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6 great Lightroom tricks that you probably didn't know

The post 6 Great Lightroom tricks that you probably didn't know before, first appeared at Digital Photography School. It is written by Kav Dadfar.

Adobe Lightroom is an essential tool for every photographer. Whether you are a professional or an amateur, Lightroom can make your workflow faster and more efficient. But a whole range of editing tools are also available. Some that you might not even know existed. So here are 6 fantastic tricks for light tricks that you probably didn't know about.

Cut overlay options

Cropping your photos can sometimes mean the difference between a good photo and a fantastic photo. You can access the Lightroom cropping tool by pressing R on your keyboard in the Develop module. You may have already known that, but what you may not have known is that when your cropping tool is open, you can change the overlay on your image.

By pressing "O" you get a whole series of different overlays on the image so that you can crop effectively. Everything from the "Rule of Thirds" to the "Fibonacci Rule" can be used to turn a good photo into a fantastic photo.

Light off mode

Sometimes when you are editing a photo, it is easy to get distracted by all the side panels and available options. A great way to really see your photo is to look at it in "Lights Out" mode. By pressing the "L" key on your keyboard once, everything except your image dims. If you press it again, you will only see the image on a black background without the distracting side panels. Press it a third time to display the side panels again.

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Full screen

Another handy trick, especially when working on smaller screens such as laptops, is to view your image in full screen. Because of the screen size, the real photo you are working on looks pretty small on a laptop screen.

To get a better image, press "F" on your keyboard and you will see the image as large as possible on the screen.

Press Esc on your keyboard to exit Full Screen mode.

Know if your image has been trimmed

One of the most important elements when taking a photo or post-processing is to ensure that your highlights and shadows are not overexposed or underexposed to the point where there are no details in those areas. This is a term known as cut.

It can be difficult to judge whether parts of your photo are affected. Fortunately, the smart tool from Lightroom can make it much easier to see where this is happening.

Click on the small triangles on the corners of your histogram and if there are cut areas in your photo, they will be displayed in red for highlights and blue for shadows. You can then adjust the various sliders to solve these problems. You can also access the clipping highlights by pressing "J" in the Develop module.

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Please note that these sliders may be different in older versions of Lightroom.

Choose and organize

I have more than 100,000 photos in my collection. They are for a variety of assignments and clients, and they must be organized in a way that makes it easy for me to approach them. One of the most useful aspects of Lightroom is that you can effectively organize and highlight your photos. The three simple ways to organize your photos are 1) flag them (that is, place a flag on the one you want), 2) add 1 to 5 stars, 3) color code them in red, yellow, green, blue and purple.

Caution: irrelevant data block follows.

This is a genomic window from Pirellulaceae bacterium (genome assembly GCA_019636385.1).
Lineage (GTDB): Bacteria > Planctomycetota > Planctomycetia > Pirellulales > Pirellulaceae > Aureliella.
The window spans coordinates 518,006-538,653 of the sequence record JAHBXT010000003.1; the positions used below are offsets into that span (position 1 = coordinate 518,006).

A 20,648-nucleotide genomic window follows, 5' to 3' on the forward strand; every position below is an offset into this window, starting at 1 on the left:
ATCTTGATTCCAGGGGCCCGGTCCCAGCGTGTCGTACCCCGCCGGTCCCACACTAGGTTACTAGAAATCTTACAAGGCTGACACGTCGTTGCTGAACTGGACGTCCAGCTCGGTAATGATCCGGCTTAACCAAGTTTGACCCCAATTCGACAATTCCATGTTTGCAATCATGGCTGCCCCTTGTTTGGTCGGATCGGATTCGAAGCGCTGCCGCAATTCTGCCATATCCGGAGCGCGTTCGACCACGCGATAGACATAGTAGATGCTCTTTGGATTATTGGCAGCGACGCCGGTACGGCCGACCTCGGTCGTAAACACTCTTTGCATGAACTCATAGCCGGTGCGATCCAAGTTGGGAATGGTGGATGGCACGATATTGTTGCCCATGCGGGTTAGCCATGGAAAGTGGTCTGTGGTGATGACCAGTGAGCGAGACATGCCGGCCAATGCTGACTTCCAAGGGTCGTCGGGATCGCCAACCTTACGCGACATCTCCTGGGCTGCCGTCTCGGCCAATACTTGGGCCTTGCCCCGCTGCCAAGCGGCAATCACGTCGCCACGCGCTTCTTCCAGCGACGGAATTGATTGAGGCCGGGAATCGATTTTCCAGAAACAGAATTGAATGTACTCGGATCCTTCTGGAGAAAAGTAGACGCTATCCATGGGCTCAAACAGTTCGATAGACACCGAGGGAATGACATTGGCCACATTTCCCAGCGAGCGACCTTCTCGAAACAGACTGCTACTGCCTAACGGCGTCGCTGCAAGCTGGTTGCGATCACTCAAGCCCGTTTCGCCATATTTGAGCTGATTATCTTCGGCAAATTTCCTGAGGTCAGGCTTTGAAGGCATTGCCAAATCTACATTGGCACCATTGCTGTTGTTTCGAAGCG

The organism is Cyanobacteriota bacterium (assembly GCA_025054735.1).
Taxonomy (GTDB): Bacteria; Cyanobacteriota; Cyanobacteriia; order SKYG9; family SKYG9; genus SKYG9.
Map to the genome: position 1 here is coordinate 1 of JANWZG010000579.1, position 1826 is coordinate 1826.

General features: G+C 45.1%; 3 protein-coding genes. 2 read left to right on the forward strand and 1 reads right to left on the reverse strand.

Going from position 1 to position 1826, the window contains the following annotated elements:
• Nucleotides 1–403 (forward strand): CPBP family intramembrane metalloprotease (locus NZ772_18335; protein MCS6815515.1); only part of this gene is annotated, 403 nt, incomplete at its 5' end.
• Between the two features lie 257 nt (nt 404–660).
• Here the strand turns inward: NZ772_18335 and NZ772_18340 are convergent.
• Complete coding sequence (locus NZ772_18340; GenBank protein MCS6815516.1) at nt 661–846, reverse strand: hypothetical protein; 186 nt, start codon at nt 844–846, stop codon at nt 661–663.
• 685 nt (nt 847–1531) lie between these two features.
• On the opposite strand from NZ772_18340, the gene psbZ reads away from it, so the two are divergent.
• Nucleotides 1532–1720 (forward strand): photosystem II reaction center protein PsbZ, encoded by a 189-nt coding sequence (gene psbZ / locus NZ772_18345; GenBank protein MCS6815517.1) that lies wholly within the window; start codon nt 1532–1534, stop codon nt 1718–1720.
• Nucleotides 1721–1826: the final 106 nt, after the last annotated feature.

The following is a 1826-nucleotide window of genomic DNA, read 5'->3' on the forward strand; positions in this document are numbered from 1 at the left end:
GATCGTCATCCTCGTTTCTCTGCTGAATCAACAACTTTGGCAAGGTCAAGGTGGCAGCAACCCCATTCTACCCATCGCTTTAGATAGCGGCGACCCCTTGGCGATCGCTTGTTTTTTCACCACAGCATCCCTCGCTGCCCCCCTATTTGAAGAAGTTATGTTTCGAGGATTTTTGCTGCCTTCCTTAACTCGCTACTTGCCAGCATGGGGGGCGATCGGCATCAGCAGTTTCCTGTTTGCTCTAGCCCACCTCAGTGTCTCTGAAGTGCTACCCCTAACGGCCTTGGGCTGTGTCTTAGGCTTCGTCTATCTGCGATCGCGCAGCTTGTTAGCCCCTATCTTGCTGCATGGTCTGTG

You can open it by using the following shortcut keys:

  • "P" marks a photo (to undo a photo, press "U"). You can also refuse a photo by pressing "X"
  • Add stars using the relevant number key between 1 – 5 (press zero to remove stars)
  • Color your image in color by pressing 6 – 9

How you use it ultimately depends on your workflow. However, you can choose to use the colors as a traffic light system (i.e. Green for those you love, yellow for the good ones and red for rejections). Alternatively, you can easily stars the stars that you really like with 5 stars. The choice is yours.

Accelerate your editing

You often take multiple photos when you are at a location. Sometimes you even take a series of photos of the same scene. When it comes to editing, it would not be very efficient to edit them all separately since the light and conditions don't change much in a few seconds. Lightroom has some great options to help.

In the Develop module, if you click on the "Back" button (at the bottom of the right-hand panel), Lightroom will paste the same settings as the last image you had placed on the selected image.

If you select multiple images on the film strip in the Develop module, you will see that the "Back" button changes to "Sync." Press this and whatever image is selected is used as the basis for the adjustment of images to be pasted to all that you have selected.

After you press ' Sync ' has clicked, you will get a pop-up where you can select which settings you want to add. This is a great option when, for example, you have recorded a scene in burst mode, where all conditions from one photo to another are comparable. You can always make further adjustments to a photo if necessary.

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Conclusion

These are just a few of the simple but effective editing tools that you may not have known about in Lightroom. There is so much more that Lightroom can do. If you learn how to use it, it becomes an invaluable software in your workflow.

Don't forget to let us know your great Lightroom tricks below.

great lightroom tricks

The post 6 Great Lightroom tricks that you probably didn't know before, first appeared at Digital Photography School. It is written by Kav Dadfar.

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